WASHINGTON — Congressional Democrats are debating whether to bar lawmakers from carrying firearms on the Capitol grounds, with House leaders pressing to make the complex gun-free but top senators in the party resisting the move.
House Democrats have been pressing for the ban since the violent storming of the Capitol on Jan. 6, 2021, by a mob of supporters of former President Donald J. Trump, and the idea has gained momentum in the chamber amid extreme behavior from some Republicans, including the circulation of imagery portraying attacks on Democrats.
This week, a gun charge against Representative Madison Cawthorn, Republican of North Carolina — the second such charge for the first-term lawmaker — added urgency to the issue. But in private discussions about the prospect for such a policy, House Democrats have blamed their fellow Democrats in the Senate for standing in the way of a Capitol gun ban.
Lawmakers are already prohibited from carrying guns onto the floor of the House or Senate or into other select rooms, but they may carry them to and in their offices. One Colorado Republican, Representative Ken Buck, likes to show off the AR-15 rifle he keeps in his Capitol Hill office.
During a private meeting Wednesday with House committee chairs, Mr. Cawthorn’s latest gun charge came up, and Representative Steny H. Hoyer, the No. 2 Democrat, expressed frustration over the situation, saying the Senate did not want to deal with the gun issue, according to a person familiar with the discussion who described it on the condition of anonymity. Mr. Hoyer blamed the Senate sergeant-at-arms, the chamber’s top security official, for blocking a change to existing rules that would have to be approved by the Capitol Police Board, which governs security around the complex, the person said.
Mr. Cawthorn, 26, was briefly detained by police on Tuesday after trying to bring a loaded gun through airport security in Charlotte, N.C., in his carry-on bag after a security agent saw the image of the firearm on an X-ray machine, the second time in a little more than a year he has been stopped from flying with a firearm.
Mr. Hoyer told his fellow top Democrats on Wednesday that William J. Walker, the House sergeant-at-arms, was planning to put out a letter calling for the Capitol complex to be gun-free but that he did not have agreement from the Senate, the person familiar with Mr. Hoyer’s comments said.
In a letter sent to Mr. Walker on Wednesday, Mr. Hoyer called Mr. Cawthorn’s conduct “disturbing” and called for a “clear and unambiguous policy in place regarding gun safety in the Capitol Complex and grounds.”
He cited confusion from some members who believe they can carry their guns into committee rooms during hearings or while working on legislation.
Spokesmen for Senator Chuck Schumer, Democrat of New York and the majority leader, and Karen Gibson, the Senate sergeant-at-arms, did not immediately respond to requests for comment.
To date, Democrats in the Senate — who count several fervent gun-rights advocates in their ranks — have not expressed the same concerns as House members have about lawmakers bringing guns onto the floor. There are no metal detectors posted at the entrances of the chamber.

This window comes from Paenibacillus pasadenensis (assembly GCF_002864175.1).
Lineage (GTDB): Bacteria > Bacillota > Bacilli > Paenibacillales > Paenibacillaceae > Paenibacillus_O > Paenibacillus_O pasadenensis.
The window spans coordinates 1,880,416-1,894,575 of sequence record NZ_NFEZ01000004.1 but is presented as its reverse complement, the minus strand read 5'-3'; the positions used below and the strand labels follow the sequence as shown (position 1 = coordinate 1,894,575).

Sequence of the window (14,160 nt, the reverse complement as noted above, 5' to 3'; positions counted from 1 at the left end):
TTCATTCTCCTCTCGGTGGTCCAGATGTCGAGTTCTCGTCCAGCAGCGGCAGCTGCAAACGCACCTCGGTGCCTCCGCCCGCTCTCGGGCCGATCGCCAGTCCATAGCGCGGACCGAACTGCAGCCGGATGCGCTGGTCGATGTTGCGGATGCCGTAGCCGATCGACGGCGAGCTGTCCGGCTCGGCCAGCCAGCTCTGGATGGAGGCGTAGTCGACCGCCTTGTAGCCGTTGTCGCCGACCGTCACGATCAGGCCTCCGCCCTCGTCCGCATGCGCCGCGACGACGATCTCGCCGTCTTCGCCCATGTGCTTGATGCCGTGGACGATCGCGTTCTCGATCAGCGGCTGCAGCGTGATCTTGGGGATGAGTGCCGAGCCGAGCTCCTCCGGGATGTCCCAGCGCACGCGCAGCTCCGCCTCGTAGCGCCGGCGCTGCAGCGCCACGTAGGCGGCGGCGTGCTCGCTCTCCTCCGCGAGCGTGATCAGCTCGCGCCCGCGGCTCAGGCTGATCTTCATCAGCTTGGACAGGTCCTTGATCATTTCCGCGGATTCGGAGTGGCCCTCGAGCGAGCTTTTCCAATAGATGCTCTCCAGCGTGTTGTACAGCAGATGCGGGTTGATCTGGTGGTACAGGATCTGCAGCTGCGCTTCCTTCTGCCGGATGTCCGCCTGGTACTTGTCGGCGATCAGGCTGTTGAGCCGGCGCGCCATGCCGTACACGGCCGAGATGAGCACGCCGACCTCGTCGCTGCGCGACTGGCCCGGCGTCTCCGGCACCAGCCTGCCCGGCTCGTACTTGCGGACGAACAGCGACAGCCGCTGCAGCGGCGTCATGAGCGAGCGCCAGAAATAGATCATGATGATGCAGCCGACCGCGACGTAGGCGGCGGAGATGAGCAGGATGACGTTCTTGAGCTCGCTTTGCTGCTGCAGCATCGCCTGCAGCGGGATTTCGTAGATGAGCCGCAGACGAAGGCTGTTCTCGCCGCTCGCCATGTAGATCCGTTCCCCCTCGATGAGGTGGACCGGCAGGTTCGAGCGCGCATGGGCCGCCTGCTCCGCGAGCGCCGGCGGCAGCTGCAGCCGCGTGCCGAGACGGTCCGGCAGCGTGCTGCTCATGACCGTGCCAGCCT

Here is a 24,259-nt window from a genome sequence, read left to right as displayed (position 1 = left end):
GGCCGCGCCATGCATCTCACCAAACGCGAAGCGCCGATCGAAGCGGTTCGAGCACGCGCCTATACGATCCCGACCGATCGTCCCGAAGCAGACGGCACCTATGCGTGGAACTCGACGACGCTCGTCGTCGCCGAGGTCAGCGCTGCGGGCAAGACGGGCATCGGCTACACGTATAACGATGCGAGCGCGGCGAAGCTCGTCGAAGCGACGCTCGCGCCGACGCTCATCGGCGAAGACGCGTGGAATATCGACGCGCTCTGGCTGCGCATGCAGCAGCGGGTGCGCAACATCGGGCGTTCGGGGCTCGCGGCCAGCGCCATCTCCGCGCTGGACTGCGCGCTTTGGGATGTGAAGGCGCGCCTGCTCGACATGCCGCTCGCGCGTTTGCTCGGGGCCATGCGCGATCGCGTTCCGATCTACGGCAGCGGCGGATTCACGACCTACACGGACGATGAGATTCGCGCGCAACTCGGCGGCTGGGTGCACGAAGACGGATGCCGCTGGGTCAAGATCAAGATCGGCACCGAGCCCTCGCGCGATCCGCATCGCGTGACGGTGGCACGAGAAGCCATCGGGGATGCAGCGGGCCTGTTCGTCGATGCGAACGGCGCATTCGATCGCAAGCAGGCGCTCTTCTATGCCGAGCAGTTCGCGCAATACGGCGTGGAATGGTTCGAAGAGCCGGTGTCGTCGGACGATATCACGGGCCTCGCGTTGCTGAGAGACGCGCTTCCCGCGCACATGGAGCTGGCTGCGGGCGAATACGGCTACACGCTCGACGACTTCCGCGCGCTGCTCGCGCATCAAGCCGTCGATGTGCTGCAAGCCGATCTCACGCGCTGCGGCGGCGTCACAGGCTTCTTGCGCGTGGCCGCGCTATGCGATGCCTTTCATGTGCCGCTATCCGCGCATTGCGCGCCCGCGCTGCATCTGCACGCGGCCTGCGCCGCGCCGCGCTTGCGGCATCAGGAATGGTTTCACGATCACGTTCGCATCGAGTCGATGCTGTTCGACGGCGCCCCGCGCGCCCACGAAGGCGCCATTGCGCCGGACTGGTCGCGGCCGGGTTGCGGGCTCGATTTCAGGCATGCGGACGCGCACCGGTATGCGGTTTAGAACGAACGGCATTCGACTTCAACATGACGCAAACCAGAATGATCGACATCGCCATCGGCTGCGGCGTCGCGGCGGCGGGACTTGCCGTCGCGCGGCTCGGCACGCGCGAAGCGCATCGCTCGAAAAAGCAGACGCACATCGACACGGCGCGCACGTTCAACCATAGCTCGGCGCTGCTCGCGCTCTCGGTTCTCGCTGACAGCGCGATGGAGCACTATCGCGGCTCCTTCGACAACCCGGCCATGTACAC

By contrast, after the Jan. 6 attack, House officials imposed a rule requiring all members to pass through magnetometers to enter the chamber, where guns are prohibited.
At least eight members of Congress have been fined for violating the rule — which carries a penalty of $5,000, followed by $10,000 for subsequent violations — though most of their cases have been dismissed on appeal.
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Members of Congress are also prohibited from carrying firearms in certain rooms of the complex, including lobbies near the chambers, cloakrooms, the Marble Room of the Senate, and the Rayburn Room of the House.
Washington has some of the strictest gun laws in the nation, and while a 1967 law bans most people from carrying guns on Capitol Hill, members of Congress were given an exception.
Under regulations issued by the Capitol Police Board, lawmakers are allowed to keep firearms in their offices and may transport them, unloaded and secured, to and from their offices. Members of Congress also are often allowed to bypass metal detectors coming into buildings.
House Democrats for months have been urging the board — which includes the two chambers’ sergeants-at-arms and the architect of the Capitol — to change the regulation.
“The current policy serves no purpose but to endanger workers, staff, press, visitors and members across the Capitol complex,” said Drew Hammill, a spokesman for Speaker Nancy Pelosi, who said she had long supported altering the rules to make the Capitol complex gun-free.
Republicans have resisted such a change. Days before the Capitol riot, 83 House Republicans wrote a letter to Ms. Pelosi and Representative Kevin McCarthy, Republican of California and the minority leader, urging against a wider ban on carrying firearms on the Capitol grounds.
“If Members can’t carry on Capitol grounds, they can’t protect themselves in D.C. while making their way to and from their offices to perform their official duties,” stated the letter, which was signed by Mr. Cawthorn as well as Representative Lauren Boebert, Republican of Colorado, who made a fund-raising video purportedly showing her walking the streets around the Capitol with a gun holstered under her blazer.
Mr. Cawthorn has said he carried his gun with him during the Jan. 6 riot.